Macedonia

Quince

Cydonia oblonga

Photo of two yellow fruits

General Description / Cultural Significance

Macedonia, now known as the Republic of North Macedonia, is a rocky country formed from ancient metamorphic granite. The country lies at the crossroads of the famed travel routes between the Danube River to the Aegean Sea and the Black Sea to the Adriatic Sea. Every year, Macedonians endure long, hot summers, waiting on the relief of cool, breezy autumns. When the season arrives, with it comes the sweet scent of Macedonia’s most important aromatic plant: Quince, Cydonia oblonga. Native to Macedonia, the plant belongs to the pear and apple family and has been a symbol of fertility, joy, and love since ancient times. Quince bears beautiful flowers in the spring and sprouts its round, amorphous fruit in the fall. It is then that the Quince fruits are picked from the trees which most Macedonian’s cultivate right in their backyards. Quince is reduced into a special preserve called Slatko Od Dunji, made into jams and deserts, stuffed into ground meat, cooked with potatoes, and included in many more culinary traditions. 

Macedonians appreciate Quince for more than just its sweet flavor: the plant is very nutritious, high in Vitamin C, B1, B2, and antioxidants, and has anticancer properties. The fruit’s tannins and mucus help prevent disease and aid in digestion while also curing diarrhea, eczema, stomach flu, respiratory inflammation, and more. As winter comes, Macedonians dry their Quince and hang the fruit around their homes as an aesthetic and aromatic reminder of the beautiful season that has come and gone.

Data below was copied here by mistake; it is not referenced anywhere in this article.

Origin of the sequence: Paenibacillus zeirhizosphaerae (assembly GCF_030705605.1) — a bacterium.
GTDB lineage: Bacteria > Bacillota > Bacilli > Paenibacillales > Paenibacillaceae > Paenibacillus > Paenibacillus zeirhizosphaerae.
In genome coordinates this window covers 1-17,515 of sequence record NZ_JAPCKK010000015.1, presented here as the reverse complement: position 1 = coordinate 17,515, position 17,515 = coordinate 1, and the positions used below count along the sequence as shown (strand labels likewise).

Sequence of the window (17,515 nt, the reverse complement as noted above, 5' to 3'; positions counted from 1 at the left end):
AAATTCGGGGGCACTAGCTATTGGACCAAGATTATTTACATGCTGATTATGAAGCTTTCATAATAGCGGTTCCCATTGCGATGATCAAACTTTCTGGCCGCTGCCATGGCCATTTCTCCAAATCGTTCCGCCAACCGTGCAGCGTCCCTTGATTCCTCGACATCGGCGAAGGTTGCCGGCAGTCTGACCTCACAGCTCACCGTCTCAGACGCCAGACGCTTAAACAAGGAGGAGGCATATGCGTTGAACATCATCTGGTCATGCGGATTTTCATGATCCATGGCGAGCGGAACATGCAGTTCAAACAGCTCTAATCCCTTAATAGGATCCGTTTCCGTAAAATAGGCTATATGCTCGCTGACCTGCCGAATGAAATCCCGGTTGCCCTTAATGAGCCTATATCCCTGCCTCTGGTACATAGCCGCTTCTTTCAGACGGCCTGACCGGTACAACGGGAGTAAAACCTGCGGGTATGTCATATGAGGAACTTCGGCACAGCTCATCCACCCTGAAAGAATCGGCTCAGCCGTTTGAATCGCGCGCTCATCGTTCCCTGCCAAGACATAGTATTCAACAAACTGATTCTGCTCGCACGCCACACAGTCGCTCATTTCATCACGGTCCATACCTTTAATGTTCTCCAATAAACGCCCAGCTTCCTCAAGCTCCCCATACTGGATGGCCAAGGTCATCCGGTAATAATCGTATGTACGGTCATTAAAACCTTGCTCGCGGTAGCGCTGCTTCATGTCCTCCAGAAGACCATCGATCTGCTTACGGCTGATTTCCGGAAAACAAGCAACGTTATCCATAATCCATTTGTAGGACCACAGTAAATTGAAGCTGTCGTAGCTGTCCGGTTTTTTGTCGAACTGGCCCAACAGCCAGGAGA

Climate Change / Conservation Status

Macedonia is experiencing increased temperatures, more extreme flooding, and droughts. These changing weather events put Macedonia’s agriculture and vegetation at great risk as more than half of the country is blanketed by now vulnerable forest. The Macedonian Pine has already migrated 400 meters higher in altitude over the course of ten years because of increased air temperatures. The country’s Fir and Oak stands are predicted to follow. Many of Macedonia’s pasturelands have been abandoned, no longer viable for cultivation, leaving room for shrubby vegetation to take over which is reducing biodiversity in the grasslands of the country. Industrial water pollution is affecting biodiversity and the stability of all ecosystems while soil contamination encroaches on green urban areas and agricultural communities where Quince is grown locally. 

A recent scientific study found that the antioxidant activity of Quince fruit decreased under water stress. Climate change will inevitably lead to more water scarcity, which Cydonia oblonga already faces in Macedonia and throughout the Mediterranean. If drastic changes are not made to irrigation practices and agricultural systems, the plant’s profitability will continue to decline, threatening the Mediterranean economy as well as the cultural and medicinal connection every Macedonian holds dearly to Quince.

Alternate Names
Safarjal (Arabic)

Sources
Climate Links, 2018. North Macedonia. USAID. [website]

Climatechangepost.com, 2022. Forestry and peatlands in North Macedonia. Centre for Climate Adaptation. [website] 

Danforth, L., 2022. North Macedonia. Encyclopædia Britannica. [website]

Fox, E., 2007. Quinces! The Garden of Eating. [website]

Griñán, I. et al., 2019. Volatile composition and sensory and quality attributes of quince (cydonia oblonga mill.) fruits as affected by water stress. Scientia Horticulturae, 244, pp.68–74. 

GRNM, 2003. Ministry of Environment and Physical Planning. Government of the Republic of North Macedonia. [website]

Kochilas, D., 2018. Quince in the Greek kitchen. Greek Recipes. [website]

Macedonian Cuisine, n.d. Quince Preserve (slatko od dunji). Macedonian Cuisine. [website]

Permanent Mission of the Republic of Macedonia to the United Nations. This statement can be found on the World Sensorium original website.